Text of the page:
Aurea Cunanan: [email protected]
Florida Health Simulation Alliance: The core mission of the Florida Healthcare Simulation Alliance Affinity Group (FHSA-AG) is to promote quality health care simulation practices for academic and clinical environments in an effort to improve patient safety and patient outcomes across the state of Florida. FHSA-AG serves as a regional resource to facilitate collaboration, networking, development and integration of best practices for the delivery of simulation-based health care education. It will strive to support fledging simulation programs through direct mentorship and strengthen existing simulation programs through collaboration and shared best practices.
Contact: [email protected]
Inland Empire Simulation Collaborative: The Inland Empire Simulation Collaborative (IESC) was launched in the fall of 2011. There are many organizations within this area who develop and facilitate simulation-based learning activities within their programs and institutions, including hospital systems and educational entities. The purpose of the IESC is to provide valuable resources to these individuals and organizations. The IESC was revitalized in November 2015 after a meeting at California Baptist University hosted by the College of Nursing. The IESC meets every three months. If you would like to become involved in the IESC and/or attend one of the meetings, please contact them for the current schedule.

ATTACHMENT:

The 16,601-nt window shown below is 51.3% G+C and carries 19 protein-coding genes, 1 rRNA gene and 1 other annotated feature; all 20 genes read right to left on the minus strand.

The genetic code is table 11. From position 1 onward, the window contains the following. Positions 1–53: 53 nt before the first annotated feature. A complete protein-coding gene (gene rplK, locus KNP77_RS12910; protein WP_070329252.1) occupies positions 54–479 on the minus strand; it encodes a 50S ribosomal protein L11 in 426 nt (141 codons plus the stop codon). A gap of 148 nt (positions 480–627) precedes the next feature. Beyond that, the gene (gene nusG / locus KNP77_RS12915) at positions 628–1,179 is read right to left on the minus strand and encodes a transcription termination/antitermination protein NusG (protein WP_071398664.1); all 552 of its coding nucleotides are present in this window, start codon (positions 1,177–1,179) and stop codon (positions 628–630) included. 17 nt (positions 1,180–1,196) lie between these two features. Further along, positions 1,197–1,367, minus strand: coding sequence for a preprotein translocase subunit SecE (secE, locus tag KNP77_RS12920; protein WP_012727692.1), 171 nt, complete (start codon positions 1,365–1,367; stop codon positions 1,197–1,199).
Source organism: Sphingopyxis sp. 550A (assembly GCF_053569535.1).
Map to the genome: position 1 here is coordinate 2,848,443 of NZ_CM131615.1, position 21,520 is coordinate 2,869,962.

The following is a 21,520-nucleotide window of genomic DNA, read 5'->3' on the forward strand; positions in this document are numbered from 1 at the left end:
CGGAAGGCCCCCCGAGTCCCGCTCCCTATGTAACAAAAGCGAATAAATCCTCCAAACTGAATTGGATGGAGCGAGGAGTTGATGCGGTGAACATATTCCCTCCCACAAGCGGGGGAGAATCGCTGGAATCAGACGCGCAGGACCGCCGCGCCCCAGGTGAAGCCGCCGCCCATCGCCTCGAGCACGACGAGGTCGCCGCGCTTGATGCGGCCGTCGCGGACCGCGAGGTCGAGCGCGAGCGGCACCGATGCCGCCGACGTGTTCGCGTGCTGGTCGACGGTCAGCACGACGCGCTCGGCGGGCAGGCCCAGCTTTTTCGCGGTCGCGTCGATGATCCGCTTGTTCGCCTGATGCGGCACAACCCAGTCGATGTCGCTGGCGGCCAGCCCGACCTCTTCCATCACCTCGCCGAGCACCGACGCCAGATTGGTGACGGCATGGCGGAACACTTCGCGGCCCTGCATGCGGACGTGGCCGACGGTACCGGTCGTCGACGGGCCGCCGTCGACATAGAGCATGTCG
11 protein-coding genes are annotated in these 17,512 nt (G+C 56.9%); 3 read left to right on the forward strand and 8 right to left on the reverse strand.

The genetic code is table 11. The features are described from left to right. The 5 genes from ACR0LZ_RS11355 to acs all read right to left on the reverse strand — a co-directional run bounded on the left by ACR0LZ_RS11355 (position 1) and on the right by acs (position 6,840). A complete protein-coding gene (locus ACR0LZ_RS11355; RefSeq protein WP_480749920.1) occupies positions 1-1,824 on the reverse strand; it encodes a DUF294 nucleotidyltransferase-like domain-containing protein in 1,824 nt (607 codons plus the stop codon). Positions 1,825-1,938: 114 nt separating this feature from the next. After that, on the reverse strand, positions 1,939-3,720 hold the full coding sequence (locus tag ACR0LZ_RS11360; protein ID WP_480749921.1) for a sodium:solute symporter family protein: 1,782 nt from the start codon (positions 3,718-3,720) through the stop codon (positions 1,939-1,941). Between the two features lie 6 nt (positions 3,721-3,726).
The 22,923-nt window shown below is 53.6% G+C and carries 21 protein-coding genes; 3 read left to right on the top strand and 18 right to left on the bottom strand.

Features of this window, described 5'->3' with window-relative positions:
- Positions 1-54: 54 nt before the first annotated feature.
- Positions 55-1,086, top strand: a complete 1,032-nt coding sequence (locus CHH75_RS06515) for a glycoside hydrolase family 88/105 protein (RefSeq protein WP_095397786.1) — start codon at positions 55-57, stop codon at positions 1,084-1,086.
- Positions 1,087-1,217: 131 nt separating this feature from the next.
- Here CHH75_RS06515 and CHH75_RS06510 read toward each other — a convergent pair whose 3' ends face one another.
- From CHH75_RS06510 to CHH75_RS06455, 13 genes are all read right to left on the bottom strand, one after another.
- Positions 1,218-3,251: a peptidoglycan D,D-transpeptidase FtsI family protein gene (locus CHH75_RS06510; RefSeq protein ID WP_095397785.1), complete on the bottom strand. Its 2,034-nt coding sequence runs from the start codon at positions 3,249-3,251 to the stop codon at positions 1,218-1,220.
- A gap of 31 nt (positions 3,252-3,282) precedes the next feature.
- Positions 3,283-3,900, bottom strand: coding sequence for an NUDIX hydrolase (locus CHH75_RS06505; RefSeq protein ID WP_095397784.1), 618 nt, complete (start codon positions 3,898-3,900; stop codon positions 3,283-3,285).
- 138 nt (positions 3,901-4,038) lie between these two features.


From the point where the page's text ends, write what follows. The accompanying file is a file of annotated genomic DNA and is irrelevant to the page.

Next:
Sarah Pearce: [email protected]
Kansas City Regional Simulation Alliance: The Kansas City Regional Simulation Alliance (KCRSA) seeks to leverage the simulation learning community to accomplish together what cannot be done alone. Members will work together to foster growth in simulation education by connecting people and facilities, sharing best practices and preparing simulation educators and simulation technologists.
Kathy Carver: [email protected]
Oklahoma Alliance for Healthcare Simulation: The Oklahoma Alliance for Healthcare Simulation is dedicated to improving the quality and safety of patient care in Oklahoma by facilitating, coordinating and expanding the use of health care simulation.